Five Fingers, One Hand
Five Fingers, One Hand
Artists have long known the benefits of an immersive two weeks at a craft school such as Pilchuck, Penland, or Arrowmont. Now, with the launch of a nationwide marketing campaign, the whole world may know.
The campaign, dubbed the Craft School Experience, went public with a panel and exhibition at SOFA Chicago in Nov-ember and the debut of a website. It’s a joint effort by the directors of five craft schools – Jim Baker (Pilchuck Glass School), Jean McLaughlin (Penland School of Crafts), Bill May (Arrowmont School of Arts and Crafts), Kristin Muller (Peters Valley School of Craft), and Stuart Kestenbaum (Haystack Mountain School of Crafts), working with Philadelphia marketing agency Social Impact Studios.
The message of the campaign: Craft-school training is unique because of the opportunity to be utterly absorbed in a chosen medium for days at a time. At a craft school, “there is little else for you to do besides immerse yourself in what it is you’ve gone to study,” glass artist Dante Marioni testifies on the new website. “You live and breathe what you’ve chosen to go there and do.” With that sort of laser focus, artists can make huge strides, gaining skills as well as a renewed sense of community and purpose. It’s an experience described on the site as “thought-provoking, inspiring, and sometimes life-changing.”
The campaign began in earnest in late 2014, but the seeds were planted almost three years earlier when the five directors met at the Southwest School of Art in San Antonio, Texas, to compare notes about their challenges. For three days, they talked about funding, scholarships, diversity, and enrollment. “Out of that began to develop the vision for a joint marketing effort,” Baker recalls.
A few months after the meeting, McLaughlin conjured up that nascent vision, reminding the group in an email of the conversation they’d had. “I have this strong belief,” she wrote, “that we are barely scratching the surface of the people who might want to study with us.” She envisioned a campaign that would pitch the schools as special places, alive with hands-on learning, new friendships, and multiple generations.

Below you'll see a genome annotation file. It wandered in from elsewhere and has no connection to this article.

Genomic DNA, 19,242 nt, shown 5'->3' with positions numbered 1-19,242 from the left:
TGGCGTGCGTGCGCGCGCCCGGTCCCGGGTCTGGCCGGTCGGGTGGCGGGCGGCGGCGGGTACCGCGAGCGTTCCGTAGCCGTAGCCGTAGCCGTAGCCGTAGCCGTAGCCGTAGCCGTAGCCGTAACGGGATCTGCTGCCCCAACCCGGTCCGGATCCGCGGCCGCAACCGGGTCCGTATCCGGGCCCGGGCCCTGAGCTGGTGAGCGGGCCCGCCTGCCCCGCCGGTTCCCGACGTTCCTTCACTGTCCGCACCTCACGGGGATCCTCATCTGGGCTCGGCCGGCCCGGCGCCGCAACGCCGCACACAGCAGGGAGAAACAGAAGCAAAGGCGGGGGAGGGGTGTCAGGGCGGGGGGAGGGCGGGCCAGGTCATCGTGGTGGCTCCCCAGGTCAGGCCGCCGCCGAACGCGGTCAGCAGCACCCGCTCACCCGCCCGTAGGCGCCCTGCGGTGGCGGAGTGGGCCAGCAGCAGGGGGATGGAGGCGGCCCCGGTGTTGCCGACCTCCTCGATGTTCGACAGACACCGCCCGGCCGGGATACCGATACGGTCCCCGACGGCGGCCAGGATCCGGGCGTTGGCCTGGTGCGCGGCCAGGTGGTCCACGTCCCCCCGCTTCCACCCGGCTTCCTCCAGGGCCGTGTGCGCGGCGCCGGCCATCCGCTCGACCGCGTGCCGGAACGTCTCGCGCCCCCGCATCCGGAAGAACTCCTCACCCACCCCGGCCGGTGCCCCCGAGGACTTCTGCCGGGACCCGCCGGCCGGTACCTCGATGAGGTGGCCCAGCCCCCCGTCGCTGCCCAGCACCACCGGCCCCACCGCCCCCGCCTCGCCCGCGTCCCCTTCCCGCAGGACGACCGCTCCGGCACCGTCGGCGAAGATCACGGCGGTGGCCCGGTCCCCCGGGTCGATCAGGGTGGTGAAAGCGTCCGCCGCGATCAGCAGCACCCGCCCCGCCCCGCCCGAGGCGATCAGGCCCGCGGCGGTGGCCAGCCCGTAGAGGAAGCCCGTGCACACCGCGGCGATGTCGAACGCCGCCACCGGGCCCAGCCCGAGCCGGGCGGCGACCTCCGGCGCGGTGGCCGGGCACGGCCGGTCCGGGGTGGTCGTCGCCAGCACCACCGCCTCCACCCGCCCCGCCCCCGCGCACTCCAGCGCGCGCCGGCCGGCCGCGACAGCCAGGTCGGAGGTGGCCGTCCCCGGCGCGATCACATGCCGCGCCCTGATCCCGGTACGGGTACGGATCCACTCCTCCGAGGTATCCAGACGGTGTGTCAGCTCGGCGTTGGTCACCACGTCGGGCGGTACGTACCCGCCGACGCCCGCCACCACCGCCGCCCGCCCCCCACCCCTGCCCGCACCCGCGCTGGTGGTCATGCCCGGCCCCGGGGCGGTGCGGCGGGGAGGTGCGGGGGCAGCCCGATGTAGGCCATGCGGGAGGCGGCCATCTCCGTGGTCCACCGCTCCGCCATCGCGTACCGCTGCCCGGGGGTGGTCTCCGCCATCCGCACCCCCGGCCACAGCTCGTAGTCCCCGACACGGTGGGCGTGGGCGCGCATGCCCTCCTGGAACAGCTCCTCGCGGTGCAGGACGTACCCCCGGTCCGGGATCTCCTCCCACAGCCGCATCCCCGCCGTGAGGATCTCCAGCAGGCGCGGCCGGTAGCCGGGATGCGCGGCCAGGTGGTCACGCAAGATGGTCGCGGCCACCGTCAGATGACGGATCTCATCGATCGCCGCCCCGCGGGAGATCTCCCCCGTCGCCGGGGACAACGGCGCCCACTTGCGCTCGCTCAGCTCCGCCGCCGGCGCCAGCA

“We wanted to articulate what makes our style of education so strong,” she says.
To do that effectively, the directors knew they would need money. McLaughlin took the reins and applied for a grant from the Windgate Charitable Foundation. After the group was awarded almost $170,000 in November 2012, they met again at Arrowmont in early 2013 to talk about finding a marketing partner. “We wanted a creative marketer or a firm that could help us communicate a nuanced message to a larger audience,” McLaughlin says.
Enter Social Impact Studios’ founding director Ennis Carter, who calls her firm “a creative hub for promoting important social issues.” How is the experience of a craft school an important social issue? It’s part of a good life, Carter says. “Arts, education, mindfulness, and beauty are all part of that good life, and those are really encapsulated at these craft schools.”
Intensive meetings at SOFA in 2013 and at Penland in the spring of 2014 led to the notion of the Craft School Experience. The key word, says Carter, is “experience.” What the schools had to offer, she says, “wasn’t a product, it wasn’t an educational method. It was actually the experience.” The slogan and logo were tested among craft school students and teachers over the summer, and the campaign came together.
Was it hard for the directors to collaborate, knowing that, in some sense, they are competing with each other for dollars and students? No, says May: “The idea is not to divide the pie into different-sized pieces, but to plant orchards, gather fruit, and bake a bigger pie.”
Arrowmont and Peters Valley have already seen increases in enrollment. And, overall, the buzz has been good. “People who teach and study at our respective organizations have commented how great it feels to them to see these organizations cooperating and collaborating with an interest in the development of the field as a whole,” says Baker.
And working together has been a joy, says Muller. “When we come together, there is an instant and wonderful creative energy,” she says. The campaign capitalizes on connections that have existed among the schools for decades.
“Working together is really part of our history,” says Kestenbaum, who stepped down as Haystack’s director in May after 26 years but continues to work with the group as a strategist and spokesperson.
What’s next for the campaign are ads on social media, online, and in national and perhaps international publications; more audio interviews for the website; and, according to Carter, a video that tells the story of the five schools. The immediate goal is to attract more students of all skill levels to craft schools. The ultimate goal, Muller says: to “help shape the future of fine craft in America.”